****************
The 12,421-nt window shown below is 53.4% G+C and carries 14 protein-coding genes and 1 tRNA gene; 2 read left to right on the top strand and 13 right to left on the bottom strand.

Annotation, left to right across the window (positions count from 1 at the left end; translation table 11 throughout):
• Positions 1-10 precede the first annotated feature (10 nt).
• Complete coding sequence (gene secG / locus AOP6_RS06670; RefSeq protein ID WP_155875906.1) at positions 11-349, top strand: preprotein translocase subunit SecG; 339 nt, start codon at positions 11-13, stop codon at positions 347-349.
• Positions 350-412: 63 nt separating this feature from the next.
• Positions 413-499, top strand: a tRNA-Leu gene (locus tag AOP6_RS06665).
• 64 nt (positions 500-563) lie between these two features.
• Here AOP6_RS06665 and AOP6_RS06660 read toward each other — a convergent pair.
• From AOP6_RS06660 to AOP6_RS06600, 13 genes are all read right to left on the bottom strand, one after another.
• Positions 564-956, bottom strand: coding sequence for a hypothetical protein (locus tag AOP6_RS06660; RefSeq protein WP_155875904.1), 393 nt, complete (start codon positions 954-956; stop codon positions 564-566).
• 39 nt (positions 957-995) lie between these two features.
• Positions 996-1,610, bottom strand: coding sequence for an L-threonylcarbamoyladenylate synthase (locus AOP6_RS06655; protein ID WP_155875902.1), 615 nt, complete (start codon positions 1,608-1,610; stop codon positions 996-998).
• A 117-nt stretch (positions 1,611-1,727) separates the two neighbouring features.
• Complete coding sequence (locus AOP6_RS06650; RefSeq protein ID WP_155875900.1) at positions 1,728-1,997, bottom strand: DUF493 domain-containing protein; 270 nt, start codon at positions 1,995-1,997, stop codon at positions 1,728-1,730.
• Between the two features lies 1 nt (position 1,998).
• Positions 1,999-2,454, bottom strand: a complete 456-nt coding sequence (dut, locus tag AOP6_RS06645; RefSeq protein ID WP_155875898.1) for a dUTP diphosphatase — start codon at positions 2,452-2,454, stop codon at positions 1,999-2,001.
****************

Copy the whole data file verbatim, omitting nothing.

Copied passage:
The 12,421-nt window shown below is 53.4% G+C and carries 14 protein-coding genes and 1 tRNA gene; 2 read left to right on the top strand and 13 right to left on the bottom strand.

Annotation, left to right across the window (positions count from 1 at the left end; translation table 11 throughout):
• Positions 1-10 precede the first annotated feature (10 nt).
• Complete coding sequence (gene secG / locus AOP6_RS06670; RefSeq protein ID WP_155875906.1) at positions 11-349, top strand: preprotein translocase subunit SecG; 339 nt, start codon at positions 11-13, stop codon at positions 347-349.
• Positions 350-412: 63 nt separating this feature from the next.
• Positions 413-499, top strand: a tRNA-Leu gene (locus tag AOP6_RS06665).
• 64 nt (positions 500-563) lie between these two features.
• Here AOP6_RS06665 and AOP6_RS06660 read toward each other — a convergent pair.
• From AOP6_RS06660 to AOP6_RS06600, 13 genes are all read right to left on the bottom strand, one after another.
• Positions 564-956, bottom strand: coding sequence for a hypothetical protein (locus tag AOP6_RS06660; RefSeq protein WP_155875904.1), 393 nt, complete (start codon positions 954-956; stop codon positions 564-566).
• 39 nt (positions 957-995) lie between these two features.
• Positions 996-1,610, bottom strand: coding sequence for an L-threonylcarbamoyladenylate synthase (locus AOP6_RS06655; protein ID WP_155875902.1), 615 nt, complete (start codon positions 1,608-1,610; stop codon positions 996-998).
• A 117-nt stretch (positions 1,611-1,727) separates the two neighbouring features.
• Complete coding sequence (locus AOP6_RS06650; RefSeq protein ID WP_155875900.1) at positions 1,728-1,997, bottom strand: DUF493 domain-containing protein; 270 nt, start codon at positions 1,995-1,997, stop codon at positions 1,728-1,730.
• Between the two features lies 1 nt (position 1,998).
• Positions 1,999-2,454, bottom strand: a complete 456-nt coding sequence (dut, locus tag AOP6_RS06645; RefSeq protein ID WP_155875898.1) for a dUTP diphosphatase — start codon at positions 2,452-2,454, stop codon at positions 1,999-2,001.